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Goddard & the Taliban

The first Canadian female officer to lead troops into battle encounters a deadly ambush in Afghanistan


“We have a burden of responsibility to make the world a better place.”—Captain
Nichola Goddard


“I’m proud of you guys. You got to do it, and you did it very well,” Captain Nichola Goddard told her three-person forward observation officer artillery team over the personnel carrier’s intercom. It was May 17, 2006. Supporting about 200 Task Force Orion Canadian and Afghan National Army (ANA) troops, the quartet had just concluded a fierce engagement with Taliban forces in Afghanistan. 

Goddard’s praise typified her modest nature, notable that day as she had also marked several personal milestones. She’d become the first female Canadian officer to lead troops into combat and the first officer since the Korean War to direct artillery and other weapons against enemy targets. 

The action took place in Bayanzi village in Panjawii district and foiled a large-scale Taliban buildup leading to an attack on Kandahar City. Throughout the day, Goddard had calmly and accurately directed 1st Regiment, Royal Canadian Horse Artillery 155-millimetre guns and American Apache helicopters against Taliban fighters in and around the town.

Goddard had become the first female Canadian officer to lead troops into combat.

Goddard entered the military after high school. “Free education and a job for five years after graduation,” her mother said of her daughter’s motivation for the move. Goddard soon decided that soldiering had a far deeper purpose.

Shortly after deploying to Afghanistan in early 2006, she wrote in a letter: “We have a burden of responsibility to make the world a better place for those born into far worse circumstances…my current role in Afghanistan is part of that.” 

In moments of doubt about the mission arising from the mixed Afghan reaction to the presence of Canadian soldiers, and particularly a female officer, Goddard still insisted, “I just have to believe we are doing a good thing here.”

As dusk fell in Bayanzi on May 17, Goddard’s eight-wheel light armoured vehicle (LAV) and other elements of the Canadian-ANA convoy moved along narrow village streets to the western outskirts from which the insurgents had been withdrawing. The Taliban seemed in full retreat. 

Goddard was in the open turret hatch when rocket-propelled grenades and a spray of AK-47 rounds struck the vehicle. The hull was pierced in several places and a piece of shrapnel struck Goddard in the back of the head. The 26-year-old died instantly, achieving another, albeit unfortunate, mark: Canada’s first female soldier killed in combat. She was also the country’s highest-ranking officer lost in Afghanistan.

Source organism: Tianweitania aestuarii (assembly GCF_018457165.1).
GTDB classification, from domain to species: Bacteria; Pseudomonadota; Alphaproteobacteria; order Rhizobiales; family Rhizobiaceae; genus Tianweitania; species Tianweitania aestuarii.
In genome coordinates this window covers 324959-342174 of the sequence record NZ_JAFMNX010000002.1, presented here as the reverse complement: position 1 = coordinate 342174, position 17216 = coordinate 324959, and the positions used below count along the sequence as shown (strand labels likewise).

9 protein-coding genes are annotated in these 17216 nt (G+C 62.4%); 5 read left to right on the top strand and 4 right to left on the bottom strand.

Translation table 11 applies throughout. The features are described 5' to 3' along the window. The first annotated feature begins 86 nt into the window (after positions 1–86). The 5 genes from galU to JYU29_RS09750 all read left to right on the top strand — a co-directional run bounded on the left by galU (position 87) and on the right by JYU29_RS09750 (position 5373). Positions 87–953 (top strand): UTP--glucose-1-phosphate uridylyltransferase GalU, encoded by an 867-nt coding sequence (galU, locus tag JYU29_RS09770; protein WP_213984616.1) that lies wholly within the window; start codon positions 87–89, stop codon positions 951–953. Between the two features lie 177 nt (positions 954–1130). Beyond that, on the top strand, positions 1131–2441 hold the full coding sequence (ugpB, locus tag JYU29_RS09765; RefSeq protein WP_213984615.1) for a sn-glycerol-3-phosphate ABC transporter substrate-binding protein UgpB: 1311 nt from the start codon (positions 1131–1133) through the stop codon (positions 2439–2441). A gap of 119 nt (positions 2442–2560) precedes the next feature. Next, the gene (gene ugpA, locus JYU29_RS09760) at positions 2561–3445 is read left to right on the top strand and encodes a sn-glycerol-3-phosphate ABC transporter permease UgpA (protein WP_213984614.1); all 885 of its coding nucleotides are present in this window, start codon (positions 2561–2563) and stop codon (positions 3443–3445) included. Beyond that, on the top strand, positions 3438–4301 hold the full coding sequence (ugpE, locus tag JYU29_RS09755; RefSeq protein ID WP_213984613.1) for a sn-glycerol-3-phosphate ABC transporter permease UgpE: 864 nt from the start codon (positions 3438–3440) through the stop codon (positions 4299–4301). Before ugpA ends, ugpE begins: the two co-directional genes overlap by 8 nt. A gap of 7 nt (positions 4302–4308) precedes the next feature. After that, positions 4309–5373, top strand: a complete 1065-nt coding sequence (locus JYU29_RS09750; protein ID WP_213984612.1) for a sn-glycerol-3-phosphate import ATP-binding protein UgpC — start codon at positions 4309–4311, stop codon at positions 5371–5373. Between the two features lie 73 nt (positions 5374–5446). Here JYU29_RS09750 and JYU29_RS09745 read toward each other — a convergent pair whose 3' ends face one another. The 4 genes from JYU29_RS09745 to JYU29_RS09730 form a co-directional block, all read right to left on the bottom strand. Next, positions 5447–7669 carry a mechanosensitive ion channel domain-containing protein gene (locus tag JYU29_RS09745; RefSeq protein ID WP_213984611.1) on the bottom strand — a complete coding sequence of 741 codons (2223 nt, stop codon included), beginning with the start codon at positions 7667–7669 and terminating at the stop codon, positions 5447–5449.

Goddard is buried in the National Military Cemetery at Beechwood in Ottawa. On Oct. 27, 2006, she was awarded the Meritorious Service Medal.


The Taliban

When the traditional Afghanistan fighting season began in the spring of 2006, the Taliban brought more numbers to the battlefield and demonstrated greater tactical sophistication than they had previously. 

While still using improvised explosive devices (IEDs), they also deployed rifles, machine guns, rocket-propelled grenades (RPGs), mortars and rockets. Their command-and-control proved capable of selective targeting and countering coalition force tactics. 

Having studied Iraq’s insurgency, their new approach included better ambushes and IED placement, and the use of suicide attacks. In 2006, one American intelligence officer stated: “You get a large enough [coalition] force and the enemy…disappear, get a small enough force and [they] come out from behind every rock or hilltop.”

It was this reinvigorated Taliban that Task Force Orion faced at Bayanzi on May 17. Instead of breaking away once Canadian and ANA forces deployed, the Taliban stood their ground. As the Canadian-ANA convoy approached the village at about 10 a.m., more than a hundred women, children and elderly men fled. 

A few minutes later, with Bayanzi largely clear of civilians, the Princess Patricia’s Canadian Light Infantry platoons came under small arms and RPG fire. Back in his tactical headquarters six kilometres away, Orion’s commander Lieutenant-Colonel Ian Hope realized, “they’re not running away.” 

The Taliban ambushed the entire battle group throughout the village.

Even as Goddard directed a swarm of Apache helicopters against Taliban targets, the enemy attempted to return fire. During the two-hour fight, Goddard employed artillery, the helicopters, fighter jets and tactical information, all while moving her LAV along a two-kilometre-wide battlefront. 

When the fighting subsided, the Taliban seemed to be retreating. But they were not. The Taliban ambushed the entire battle group throughout the village. Hope estimated that at least 100 enemy combatants were involved. Then suddenly he heard over the radio, “My Sunray’s down! My Sunray’s down!” He realized the officer was Goddard.  

The Canadians lashed back with M777 155-millimetre artillery and bombs dropped by an American B-1B bomber that repelled the ambush. When the fight for Bayanzi ended, 40 Taliban were confirmed killed, 20 had been taken prisoner and one ANA soldier had also been killed. 

For the next three weeks, the Canadians were heavily engaged throughout the district. “There are hundreds of Taliban here,” reported Hope. Unable to break the Canadians, however, they then returned to lower-scale insurgency tactics. 


“They’re not running away.” —Lieutenant-Colonel Ian Hope


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